PDA

View Full Version : How to cut an INTERNAL CONVEX radius?



ahidley
08-17-2009, 06:09 PM
How do I cut this internal convex radius? (0.7 inch raduis)
The homemade radius cutter wont fit inside. I have to chuck it on the outside, thus the clearance required is to big.
Can I grind a 1/2 in HSS cutter and use the tool post? Will it chatter?
I dont have CNC.

http://i194.photobucket.com/albums/z80/ahidley/genosADAPTER.jpg

http://i194.photobucket.com/albums/z80/ahidley/genosADAPTER.jpg

Evan
08-17-2009, 06:24 PM
Cut on the back side with the tool mounted behind the pivot point.

JCHannum
08-17-2009, 07:23 PM
I would use a form tool. You can rough the radius by cutting several flat angles with the compound, using the form tool to clean it up. That should minimize chatter.

I can't read the dimensions, but a tool can be ground from a HSS tool or use O-1 or W-1 tool steel, drill to the size remove excess, relieve the hole and harden.

Mcgyver
08-17-2009, 07:24 PM
I can't zoom in enough to see the numbers, but if not too large, grind a form tool

rockrat
08-17-2009, 07:26 PM
I would agree with Jim (he beat me to it). I might have a photo of one around here but they are dead simple.

Let us know what you come up with.

rock~

oldtiffie
08-17-2009, 08:50 PM
The wood-workers will love me for this!!!

Make a convex "radus guage" from a large washer - cut it off to suit.

Rough out the shape/curve as said previously.

Put a "large-ish" bar in yout tool-post as a tool-rest.

Get a file and remove all the file grooves from it back to say 1">2" from the end.

Now, using the file/tool, make a tool similar to the tang of the file - minimun front clearance angle and flat on top. Relive so that only the cutting edges contact the job.

Hone (hand) the faces and edge.

Do NOT over-heat or else you will have to re-harden the file.

Lowest speed on lathe.

Hang onto that tool - tight!!

Now feed it into the job and use your hands, arms and body to move the tool. If you get it right, the finish will be brilliant.

J Tiers
08-17-2009, 09:18 PM
If I have read that print right (the numbers are SO tiny......) the radius on that intake sweep appears to be around 0.7"......

Now, I know some of you have large machines....... but a form tool for a 0.7" radius and "forming" nearly a quarter circle will chatter to death most of the machines people on this forum have.

Evan has the right idea.......

BobWarfield
08-17-2009, 09:24 PM
If I have read that print right (the numbers are SO tiny......) the radius on that intake sweep appears to be around 0.7"......

Now, I know some of you have large machines....... but a form tool for a 0.7" radius and "forming" nearly a quarter circle will chatter to death most of the machines people on this forum have.

Evan has the right idea.......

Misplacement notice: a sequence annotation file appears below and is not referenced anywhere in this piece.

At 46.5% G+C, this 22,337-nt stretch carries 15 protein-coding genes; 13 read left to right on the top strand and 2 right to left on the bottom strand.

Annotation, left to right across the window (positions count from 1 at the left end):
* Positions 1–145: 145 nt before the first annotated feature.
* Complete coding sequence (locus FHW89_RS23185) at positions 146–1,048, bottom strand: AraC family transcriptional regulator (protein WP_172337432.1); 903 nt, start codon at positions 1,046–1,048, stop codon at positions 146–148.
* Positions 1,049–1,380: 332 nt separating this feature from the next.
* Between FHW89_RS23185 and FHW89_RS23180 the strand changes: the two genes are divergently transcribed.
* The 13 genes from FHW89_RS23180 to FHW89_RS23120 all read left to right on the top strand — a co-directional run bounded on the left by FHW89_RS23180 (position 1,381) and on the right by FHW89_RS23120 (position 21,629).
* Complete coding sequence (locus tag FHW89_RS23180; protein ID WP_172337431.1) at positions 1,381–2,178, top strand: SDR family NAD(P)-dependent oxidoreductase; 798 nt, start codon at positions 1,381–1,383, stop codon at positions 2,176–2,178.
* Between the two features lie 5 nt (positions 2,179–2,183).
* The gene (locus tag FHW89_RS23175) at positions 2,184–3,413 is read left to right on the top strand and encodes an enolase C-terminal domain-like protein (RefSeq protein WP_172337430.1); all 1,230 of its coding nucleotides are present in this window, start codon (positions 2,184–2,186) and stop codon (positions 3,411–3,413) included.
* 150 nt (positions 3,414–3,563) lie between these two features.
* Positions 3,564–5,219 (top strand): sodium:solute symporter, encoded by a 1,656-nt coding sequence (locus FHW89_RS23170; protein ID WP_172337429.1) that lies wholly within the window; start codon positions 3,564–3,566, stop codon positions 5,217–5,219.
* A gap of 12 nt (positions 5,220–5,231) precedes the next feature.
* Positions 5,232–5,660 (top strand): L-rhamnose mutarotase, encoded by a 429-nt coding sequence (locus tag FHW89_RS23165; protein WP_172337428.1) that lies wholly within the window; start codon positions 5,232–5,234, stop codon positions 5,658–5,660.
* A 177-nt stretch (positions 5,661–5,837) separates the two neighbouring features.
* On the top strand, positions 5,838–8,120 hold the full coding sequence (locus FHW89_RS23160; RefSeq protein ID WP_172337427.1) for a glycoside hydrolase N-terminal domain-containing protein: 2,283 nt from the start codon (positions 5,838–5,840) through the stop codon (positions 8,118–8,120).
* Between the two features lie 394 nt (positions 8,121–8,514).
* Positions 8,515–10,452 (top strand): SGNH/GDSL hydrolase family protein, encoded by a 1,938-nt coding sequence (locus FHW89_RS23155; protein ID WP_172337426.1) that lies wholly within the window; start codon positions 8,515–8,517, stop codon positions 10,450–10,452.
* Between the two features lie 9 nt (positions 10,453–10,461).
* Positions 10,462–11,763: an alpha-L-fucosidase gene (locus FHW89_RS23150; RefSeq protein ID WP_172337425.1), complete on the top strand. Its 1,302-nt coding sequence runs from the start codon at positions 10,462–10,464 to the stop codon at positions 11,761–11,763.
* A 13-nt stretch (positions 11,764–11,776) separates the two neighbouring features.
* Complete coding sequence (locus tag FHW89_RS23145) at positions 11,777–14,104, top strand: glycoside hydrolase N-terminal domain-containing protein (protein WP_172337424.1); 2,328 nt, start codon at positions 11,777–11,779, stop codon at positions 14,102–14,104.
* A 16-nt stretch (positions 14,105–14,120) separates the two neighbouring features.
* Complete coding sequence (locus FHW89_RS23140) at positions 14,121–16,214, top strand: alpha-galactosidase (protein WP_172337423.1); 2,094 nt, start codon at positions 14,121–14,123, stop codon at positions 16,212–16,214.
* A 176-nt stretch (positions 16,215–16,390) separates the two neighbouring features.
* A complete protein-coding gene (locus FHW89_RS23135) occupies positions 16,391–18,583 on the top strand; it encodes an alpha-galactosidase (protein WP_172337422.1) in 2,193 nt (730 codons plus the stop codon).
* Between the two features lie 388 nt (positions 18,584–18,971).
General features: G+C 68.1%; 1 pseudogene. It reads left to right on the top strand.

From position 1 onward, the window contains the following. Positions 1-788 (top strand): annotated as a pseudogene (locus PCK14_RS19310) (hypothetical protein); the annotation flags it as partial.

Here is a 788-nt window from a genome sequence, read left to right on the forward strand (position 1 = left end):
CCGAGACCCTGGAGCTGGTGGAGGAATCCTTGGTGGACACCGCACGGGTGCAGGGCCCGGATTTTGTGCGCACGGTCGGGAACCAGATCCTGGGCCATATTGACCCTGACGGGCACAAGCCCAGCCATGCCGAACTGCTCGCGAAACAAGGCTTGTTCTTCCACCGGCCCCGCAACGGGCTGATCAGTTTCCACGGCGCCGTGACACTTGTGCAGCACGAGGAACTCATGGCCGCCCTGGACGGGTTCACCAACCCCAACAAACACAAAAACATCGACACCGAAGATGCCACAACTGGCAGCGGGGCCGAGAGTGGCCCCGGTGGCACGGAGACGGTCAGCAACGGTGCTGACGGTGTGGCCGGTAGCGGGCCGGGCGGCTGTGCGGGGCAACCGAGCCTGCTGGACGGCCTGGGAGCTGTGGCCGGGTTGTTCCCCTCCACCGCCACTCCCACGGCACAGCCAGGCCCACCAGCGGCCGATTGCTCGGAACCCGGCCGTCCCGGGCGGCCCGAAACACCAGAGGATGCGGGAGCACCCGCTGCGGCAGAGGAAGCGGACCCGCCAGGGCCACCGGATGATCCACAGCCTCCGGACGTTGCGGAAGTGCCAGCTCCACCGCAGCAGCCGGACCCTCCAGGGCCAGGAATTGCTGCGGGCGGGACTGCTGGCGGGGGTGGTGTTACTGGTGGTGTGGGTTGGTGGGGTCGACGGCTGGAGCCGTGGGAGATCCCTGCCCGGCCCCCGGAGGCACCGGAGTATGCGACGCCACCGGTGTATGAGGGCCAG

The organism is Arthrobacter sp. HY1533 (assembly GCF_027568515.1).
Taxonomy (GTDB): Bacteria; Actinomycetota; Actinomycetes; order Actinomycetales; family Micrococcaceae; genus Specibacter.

It's not as bad as all that!

Half the battle is getting the form tool properly ground. They can work surprisingly well when you do, even for things where you think, "that's so much area it's got to chatter!"

In this case, radiusing is simplified because you can use a corner rounding mill cutter as your form tool. That guarantees it has the right edge. If it will cut on a mill, why not on a lathe?

I've seen those corner rounders work extremely well for something like this on a lathe. If nothing else, it is very quick to try and you can take very gentle cuts.

Cheers,

BW

Mcgyver
08-17-2009, 10:03 PM
if it is too large for a form tool, next up would Guy Lautard's coordinated method of ball turning. Do the math to move the tool in a series of x/y steps of maybe .003 along the lathe axis.... then with a fine half round file knock down the steps and finish with emery. I've used this for so long now and with such great results, a radius cutter is one tool I've felt the need to make

BadDog
08-17-2009, 10:44 PM
Or a tracer. Hydraulic if you're lucky, ad-hoc manual if you're not...

BobWarfield
08-17-2009, 11:26 PM
Just tried the corner rounding mill cutter as a form tool. It worked pretty good. Some chatter on my small lathe, but would be easy to clean up with a file or whatever your favorite other approach might be.

The chatter was similar to an annoying parting off job.

I started off with the cutter rotated for a lot of positive rake, but it cut better more nearly neutral.

If you have one of these in the toolbox its real easy to just give it a try.

Cheers,

BW

madman
08-18-2009, 09:10 AM
If you can mastercam or cad out with any program available the form in .125 groove tool widths you can then quite easilly form tool the remainder at a slow rpm without a problem. I have made a few race car items using this teqnique and people who saw it said they didnt know I had a cnc machine??

JCHannum
08-18-2009, 09:54 AM
Without setting the job up, I cannot see how a radius cutter would work. Getting into the ID of the bore would require a bit of an exercise in tool grinding and positioning.